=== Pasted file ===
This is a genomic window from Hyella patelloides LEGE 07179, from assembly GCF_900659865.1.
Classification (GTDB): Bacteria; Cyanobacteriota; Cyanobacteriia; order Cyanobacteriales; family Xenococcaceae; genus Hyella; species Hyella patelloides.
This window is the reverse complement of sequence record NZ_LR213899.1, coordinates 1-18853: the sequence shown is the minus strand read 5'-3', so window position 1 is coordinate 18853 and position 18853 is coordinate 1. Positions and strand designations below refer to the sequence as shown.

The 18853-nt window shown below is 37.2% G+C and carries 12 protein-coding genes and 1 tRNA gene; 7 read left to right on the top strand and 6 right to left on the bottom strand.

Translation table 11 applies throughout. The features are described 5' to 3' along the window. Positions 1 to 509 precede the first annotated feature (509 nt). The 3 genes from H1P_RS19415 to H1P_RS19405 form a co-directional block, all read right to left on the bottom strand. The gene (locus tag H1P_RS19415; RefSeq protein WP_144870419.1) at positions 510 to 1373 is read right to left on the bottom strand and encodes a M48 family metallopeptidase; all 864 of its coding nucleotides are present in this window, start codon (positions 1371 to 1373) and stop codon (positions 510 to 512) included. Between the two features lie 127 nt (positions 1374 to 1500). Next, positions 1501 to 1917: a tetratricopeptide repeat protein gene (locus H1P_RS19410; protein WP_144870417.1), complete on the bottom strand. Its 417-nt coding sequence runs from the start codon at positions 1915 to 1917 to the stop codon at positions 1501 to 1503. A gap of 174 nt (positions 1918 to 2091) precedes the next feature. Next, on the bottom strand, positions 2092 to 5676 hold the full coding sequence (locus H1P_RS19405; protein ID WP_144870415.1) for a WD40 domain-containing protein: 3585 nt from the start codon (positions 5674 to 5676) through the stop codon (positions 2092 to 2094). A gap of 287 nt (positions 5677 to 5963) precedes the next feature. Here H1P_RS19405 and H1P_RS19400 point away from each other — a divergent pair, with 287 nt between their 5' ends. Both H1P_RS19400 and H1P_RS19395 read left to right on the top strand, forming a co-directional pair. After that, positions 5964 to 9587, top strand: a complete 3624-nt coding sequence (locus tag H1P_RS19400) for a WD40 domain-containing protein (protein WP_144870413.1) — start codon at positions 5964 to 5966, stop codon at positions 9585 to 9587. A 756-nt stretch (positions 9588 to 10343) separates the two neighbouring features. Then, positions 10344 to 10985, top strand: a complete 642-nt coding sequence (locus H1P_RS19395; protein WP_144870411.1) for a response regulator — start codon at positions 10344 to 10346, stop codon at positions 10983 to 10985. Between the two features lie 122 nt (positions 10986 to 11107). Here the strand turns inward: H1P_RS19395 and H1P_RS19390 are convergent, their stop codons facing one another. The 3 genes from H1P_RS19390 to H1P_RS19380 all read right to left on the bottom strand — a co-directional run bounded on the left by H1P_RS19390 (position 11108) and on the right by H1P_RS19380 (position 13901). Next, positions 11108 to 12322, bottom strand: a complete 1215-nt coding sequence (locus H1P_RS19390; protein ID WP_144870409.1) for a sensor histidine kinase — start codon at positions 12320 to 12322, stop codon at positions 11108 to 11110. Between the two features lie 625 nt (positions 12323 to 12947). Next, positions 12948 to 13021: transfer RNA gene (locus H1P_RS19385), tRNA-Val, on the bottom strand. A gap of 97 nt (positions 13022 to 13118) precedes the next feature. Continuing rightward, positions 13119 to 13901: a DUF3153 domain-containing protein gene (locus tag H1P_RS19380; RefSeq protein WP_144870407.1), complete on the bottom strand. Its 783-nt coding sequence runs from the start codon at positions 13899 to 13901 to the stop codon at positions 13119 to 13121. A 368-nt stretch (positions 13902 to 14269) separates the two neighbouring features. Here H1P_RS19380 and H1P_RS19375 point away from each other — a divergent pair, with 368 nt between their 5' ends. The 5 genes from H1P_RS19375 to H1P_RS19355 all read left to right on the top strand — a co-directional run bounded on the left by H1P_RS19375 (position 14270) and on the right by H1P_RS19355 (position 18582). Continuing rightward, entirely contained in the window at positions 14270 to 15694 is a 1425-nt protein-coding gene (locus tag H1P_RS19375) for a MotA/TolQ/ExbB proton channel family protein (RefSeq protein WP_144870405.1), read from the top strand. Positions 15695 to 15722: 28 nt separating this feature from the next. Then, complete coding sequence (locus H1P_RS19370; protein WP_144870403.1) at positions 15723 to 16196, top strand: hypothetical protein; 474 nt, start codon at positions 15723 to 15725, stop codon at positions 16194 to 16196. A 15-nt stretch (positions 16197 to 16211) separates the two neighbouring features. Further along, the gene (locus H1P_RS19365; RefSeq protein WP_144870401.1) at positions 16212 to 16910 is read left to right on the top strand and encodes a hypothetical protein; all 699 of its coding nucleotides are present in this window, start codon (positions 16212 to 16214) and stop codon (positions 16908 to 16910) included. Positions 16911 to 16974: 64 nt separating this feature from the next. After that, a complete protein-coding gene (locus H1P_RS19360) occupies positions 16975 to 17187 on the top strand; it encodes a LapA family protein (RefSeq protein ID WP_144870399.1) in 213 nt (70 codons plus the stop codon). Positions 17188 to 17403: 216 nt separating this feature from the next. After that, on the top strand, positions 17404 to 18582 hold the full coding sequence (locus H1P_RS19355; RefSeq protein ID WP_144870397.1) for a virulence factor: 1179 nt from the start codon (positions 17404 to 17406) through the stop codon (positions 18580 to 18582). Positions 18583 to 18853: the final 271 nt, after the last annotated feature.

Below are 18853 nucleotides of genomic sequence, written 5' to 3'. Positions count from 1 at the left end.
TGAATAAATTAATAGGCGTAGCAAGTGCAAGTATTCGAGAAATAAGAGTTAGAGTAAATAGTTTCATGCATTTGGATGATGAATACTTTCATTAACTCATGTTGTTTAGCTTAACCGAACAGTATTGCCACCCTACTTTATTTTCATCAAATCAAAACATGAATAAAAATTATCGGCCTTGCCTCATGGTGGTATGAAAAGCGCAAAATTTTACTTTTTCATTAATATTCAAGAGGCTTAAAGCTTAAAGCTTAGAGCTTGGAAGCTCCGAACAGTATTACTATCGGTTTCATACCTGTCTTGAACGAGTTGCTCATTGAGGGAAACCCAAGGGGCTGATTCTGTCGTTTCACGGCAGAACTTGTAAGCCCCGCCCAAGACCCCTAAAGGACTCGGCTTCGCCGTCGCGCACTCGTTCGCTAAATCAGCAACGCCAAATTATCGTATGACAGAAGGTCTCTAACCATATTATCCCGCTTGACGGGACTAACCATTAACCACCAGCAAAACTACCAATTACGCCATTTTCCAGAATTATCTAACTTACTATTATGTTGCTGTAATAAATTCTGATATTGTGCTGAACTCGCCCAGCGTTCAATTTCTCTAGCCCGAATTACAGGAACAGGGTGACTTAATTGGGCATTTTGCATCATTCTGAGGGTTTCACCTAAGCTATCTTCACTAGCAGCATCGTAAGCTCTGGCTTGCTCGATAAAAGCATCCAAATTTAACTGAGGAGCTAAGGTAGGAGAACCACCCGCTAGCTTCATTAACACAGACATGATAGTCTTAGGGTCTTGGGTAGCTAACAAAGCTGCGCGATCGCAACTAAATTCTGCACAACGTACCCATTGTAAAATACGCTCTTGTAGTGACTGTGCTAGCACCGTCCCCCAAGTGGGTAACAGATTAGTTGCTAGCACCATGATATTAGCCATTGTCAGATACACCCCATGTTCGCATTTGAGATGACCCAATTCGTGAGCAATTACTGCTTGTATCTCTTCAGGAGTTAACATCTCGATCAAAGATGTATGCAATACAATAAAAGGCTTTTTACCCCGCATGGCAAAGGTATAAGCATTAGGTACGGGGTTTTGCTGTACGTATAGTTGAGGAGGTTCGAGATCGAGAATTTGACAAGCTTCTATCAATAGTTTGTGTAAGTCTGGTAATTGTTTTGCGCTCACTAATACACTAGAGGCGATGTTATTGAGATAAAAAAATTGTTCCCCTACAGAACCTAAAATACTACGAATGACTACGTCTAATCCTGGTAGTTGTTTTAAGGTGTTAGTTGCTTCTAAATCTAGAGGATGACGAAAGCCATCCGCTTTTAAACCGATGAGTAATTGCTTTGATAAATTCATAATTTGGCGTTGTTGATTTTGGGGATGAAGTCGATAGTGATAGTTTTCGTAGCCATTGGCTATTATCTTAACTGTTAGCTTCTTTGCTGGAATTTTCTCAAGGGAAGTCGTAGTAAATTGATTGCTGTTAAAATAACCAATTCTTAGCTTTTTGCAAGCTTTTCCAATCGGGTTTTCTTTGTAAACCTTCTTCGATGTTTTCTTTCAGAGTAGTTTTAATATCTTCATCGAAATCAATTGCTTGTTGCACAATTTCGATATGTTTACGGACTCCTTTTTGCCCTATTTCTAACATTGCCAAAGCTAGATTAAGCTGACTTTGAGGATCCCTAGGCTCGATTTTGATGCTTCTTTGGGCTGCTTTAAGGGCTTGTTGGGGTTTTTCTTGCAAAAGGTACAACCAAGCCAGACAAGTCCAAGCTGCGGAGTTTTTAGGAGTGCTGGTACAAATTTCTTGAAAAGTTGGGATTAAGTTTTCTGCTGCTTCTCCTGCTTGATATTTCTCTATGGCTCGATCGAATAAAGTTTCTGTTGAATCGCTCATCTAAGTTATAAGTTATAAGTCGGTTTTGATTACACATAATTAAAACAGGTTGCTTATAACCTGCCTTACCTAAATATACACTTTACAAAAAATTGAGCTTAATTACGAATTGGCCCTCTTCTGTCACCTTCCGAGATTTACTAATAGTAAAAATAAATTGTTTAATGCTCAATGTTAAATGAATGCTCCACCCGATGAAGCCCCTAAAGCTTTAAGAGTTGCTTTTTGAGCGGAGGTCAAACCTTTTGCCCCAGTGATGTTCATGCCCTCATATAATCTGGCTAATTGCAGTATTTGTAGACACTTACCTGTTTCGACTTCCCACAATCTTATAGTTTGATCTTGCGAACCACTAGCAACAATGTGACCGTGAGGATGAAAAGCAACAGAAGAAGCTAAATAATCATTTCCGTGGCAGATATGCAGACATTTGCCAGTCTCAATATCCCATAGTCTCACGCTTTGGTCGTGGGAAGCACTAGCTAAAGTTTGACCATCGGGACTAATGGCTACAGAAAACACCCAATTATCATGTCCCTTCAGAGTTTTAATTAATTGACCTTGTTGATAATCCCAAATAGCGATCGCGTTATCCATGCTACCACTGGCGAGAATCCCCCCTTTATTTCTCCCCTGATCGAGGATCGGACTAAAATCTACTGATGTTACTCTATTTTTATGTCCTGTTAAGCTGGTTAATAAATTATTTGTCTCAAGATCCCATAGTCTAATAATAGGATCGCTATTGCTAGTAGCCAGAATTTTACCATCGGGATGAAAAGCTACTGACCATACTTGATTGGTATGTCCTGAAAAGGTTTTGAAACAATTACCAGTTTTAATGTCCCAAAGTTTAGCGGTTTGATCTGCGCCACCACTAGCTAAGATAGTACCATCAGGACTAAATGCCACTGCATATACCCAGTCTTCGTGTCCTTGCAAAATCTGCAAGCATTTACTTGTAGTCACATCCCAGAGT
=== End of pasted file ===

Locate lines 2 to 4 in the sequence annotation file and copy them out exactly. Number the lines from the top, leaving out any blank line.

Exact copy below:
Classification (GTDB): Bacteria; Cyanobacteriota; Cyanobacteriia; order Cyanobacteriales; family Xenococcaceae; genus Hyella; species Hyella patelloides.
This window is the reverse complement of sequence record NZ_LR213899.1, coordinates 1-18853: the sequence shown is the minus strand read 5'-3', so window position 1 is coordinate 18853 and position 18853 is coordinate 1. Positions and strand designations below refer to the sequence as shown.

The 18853-nt window shown below is 37.2% G+C and carries 12 protein-coding genes and 1 tRNA gene; 7 read left to right on the top strand and 6 right to left on the bottom strand.